Modern-day aeronautics was founded by American ingenuity. While flying machines were proposed by great minds like da Vinci, and balloons and gliders preceded aircraft, it was two bicycle makers from Ohio that proved in 1903 that dreams are more than just imagination. They were the first to demonstrate an aircraft with powered flight in Kitty Hawk North Carolina, which propelled America to the forefront of a new technological revolution. Many were engaged in solving the riddle of flight at the time. Some, like Samuel Langley, were supported by significant government funding and the backing of established institutions like the Smithsonian. But it was the industrious tinkerers, backed by nothing but their own curiosity, who made the impossible possible.
Wilbur and Orville Wright, as well as many others, went on to proselytize the potential of aviation and participate in the nation’s first government aviation organization - the National Advisory Committee for Aeronautics (NACA). Founded in 1915 to "supervise and direct the scientific study of the problems of flight, with a view to their practical solution," NACA’s roots in aviation formed the foundation for NASA. Those proud traditions continue today in the Aeronautics Mission Directorate.
NASA is currently tackling several technological challenges. They are developing the Low Boom Flight Demonstrator to enable commercial supersonic flight that will drastically reduce flight times. They are building off of the success of the X-15, X-43, and X-51 to continue research and development into hypersonic flight which could revolutionize spaceflight, enable faster transportation, and promote national security. While the U.S. has been at the forefront of hypersonics research for decades, Russia and China are making significant progress in the field, which threatens our national security. NASA is also supporting Urban Air Mobility, Electric Aircraft, and Air Traffic Management research to promote innovation and enable more efficient use of our air space. These are all fascinating fields of study.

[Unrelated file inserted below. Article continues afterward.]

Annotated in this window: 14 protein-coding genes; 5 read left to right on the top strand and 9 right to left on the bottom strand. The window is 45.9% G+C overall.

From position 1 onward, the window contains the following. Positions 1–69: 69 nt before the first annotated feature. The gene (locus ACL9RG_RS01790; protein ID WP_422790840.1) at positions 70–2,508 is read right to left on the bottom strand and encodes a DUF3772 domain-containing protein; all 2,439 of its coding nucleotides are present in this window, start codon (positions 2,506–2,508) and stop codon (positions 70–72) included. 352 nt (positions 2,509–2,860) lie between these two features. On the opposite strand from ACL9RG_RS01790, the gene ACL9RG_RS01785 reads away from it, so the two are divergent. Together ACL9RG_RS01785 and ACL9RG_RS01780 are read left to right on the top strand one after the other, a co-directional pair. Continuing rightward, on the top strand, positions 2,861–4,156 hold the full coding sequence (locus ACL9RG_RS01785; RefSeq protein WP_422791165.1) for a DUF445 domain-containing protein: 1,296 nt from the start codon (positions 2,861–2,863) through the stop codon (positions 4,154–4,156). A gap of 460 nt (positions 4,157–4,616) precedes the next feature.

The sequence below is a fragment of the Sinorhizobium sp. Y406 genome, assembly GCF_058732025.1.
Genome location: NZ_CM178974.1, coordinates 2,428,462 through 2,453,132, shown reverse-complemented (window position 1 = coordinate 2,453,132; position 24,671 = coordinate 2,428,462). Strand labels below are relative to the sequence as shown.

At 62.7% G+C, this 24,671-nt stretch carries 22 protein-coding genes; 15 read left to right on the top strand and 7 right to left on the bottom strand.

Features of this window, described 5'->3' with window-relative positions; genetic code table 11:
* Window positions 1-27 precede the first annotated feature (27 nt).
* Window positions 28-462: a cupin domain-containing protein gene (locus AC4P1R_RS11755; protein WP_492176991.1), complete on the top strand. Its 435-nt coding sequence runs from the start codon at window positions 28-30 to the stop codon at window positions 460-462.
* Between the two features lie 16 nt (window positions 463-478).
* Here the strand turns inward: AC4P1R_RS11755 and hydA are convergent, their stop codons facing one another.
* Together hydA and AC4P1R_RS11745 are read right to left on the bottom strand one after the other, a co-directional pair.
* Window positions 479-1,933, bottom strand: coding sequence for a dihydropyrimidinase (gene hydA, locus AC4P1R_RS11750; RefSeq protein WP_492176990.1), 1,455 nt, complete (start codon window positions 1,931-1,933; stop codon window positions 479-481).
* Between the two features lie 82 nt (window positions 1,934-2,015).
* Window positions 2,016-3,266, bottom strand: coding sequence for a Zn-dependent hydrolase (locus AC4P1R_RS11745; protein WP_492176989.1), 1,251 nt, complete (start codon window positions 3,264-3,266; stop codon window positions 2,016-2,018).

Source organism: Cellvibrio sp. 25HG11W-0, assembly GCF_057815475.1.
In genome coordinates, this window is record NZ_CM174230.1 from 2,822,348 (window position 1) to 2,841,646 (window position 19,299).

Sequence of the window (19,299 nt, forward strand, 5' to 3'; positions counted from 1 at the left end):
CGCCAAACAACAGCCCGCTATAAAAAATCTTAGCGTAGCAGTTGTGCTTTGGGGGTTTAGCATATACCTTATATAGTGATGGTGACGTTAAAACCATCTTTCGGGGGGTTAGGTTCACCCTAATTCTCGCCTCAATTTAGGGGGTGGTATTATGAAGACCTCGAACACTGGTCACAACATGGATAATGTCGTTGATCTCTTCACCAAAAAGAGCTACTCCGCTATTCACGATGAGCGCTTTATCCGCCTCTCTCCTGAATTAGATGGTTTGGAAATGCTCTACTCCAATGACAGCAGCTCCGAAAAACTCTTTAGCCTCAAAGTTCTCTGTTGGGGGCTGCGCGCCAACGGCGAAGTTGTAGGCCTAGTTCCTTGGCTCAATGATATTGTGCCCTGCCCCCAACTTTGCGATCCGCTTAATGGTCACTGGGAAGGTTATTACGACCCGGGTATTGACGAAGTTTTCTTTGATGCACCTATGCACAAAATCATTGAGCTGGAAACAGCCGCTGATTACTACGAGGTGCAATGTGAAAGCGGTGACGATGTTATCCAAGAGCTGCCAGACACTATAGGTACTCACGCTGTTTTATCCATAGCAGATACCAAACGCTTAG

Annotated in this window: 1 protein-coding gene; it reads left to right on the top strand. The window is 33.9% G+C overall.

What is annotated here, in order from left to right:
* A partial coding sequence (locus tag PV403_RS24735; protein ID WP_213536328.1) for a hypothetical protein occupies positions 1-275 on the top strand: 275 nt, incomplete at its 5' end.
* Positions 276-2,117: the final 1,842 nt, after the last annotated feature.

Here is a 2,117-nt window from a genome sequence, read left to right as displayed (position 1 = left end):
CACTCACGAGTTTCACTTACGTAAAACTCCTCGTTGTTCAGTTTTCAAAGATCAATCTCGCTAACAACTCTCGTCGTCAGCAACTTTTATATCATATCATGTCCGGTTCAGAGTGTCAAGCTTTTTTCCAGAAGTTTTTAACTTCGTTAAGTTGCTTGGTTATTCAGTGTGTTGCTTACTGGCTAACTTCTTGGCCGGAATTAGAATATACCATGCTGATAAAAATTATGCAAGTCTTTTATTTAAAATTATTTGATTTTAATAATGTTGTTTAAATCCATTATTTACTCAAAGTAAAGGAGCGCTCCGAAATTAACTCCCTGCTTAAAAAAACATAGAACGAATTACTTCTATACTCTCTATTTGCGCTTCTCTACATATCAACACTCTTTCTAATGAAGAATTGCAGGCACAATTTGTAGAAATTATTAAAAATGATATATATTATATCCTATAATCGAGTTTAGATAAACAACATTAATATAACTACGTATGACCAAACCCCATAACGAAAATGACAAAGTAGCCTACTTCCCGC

One aspect of aeronautics research that we must diligently monitor is international competitiveness. While the U.S. has historically led the world in aeronautics and aviation, this lead cannot be taken for granted.
Other nations are investing significant resources to challenge our leadership. But many of those countries embrace a strategy based on subsidies and government sponsored monopolies that run counter to the American free market spirit. Before we adopt policies similar to our international competitors, we should consider whether some technological challenges are best left to the market to solve. After all, it was the Wright Brother’s curiosity and drive that made them successful, not government subsidies or political favoritism. Similarly, when we compare investments in aeronautics made by countries like China to NASA or the U.S. government’s investment, we must realize that virtually all of China’s investments are made by the public sector, whereas here in America we have a vibrant private sector that is also investing in our nation’s aeronautics future.
Aeronautics and aviation make up a significant portion of our nation’s economy. Preserving our leadership role is something we can all agree on. I look forward to working with my colleagues in this Committee, with the Senate, and with the Administration to ensure the future of our aviation economy is just as bright as the past.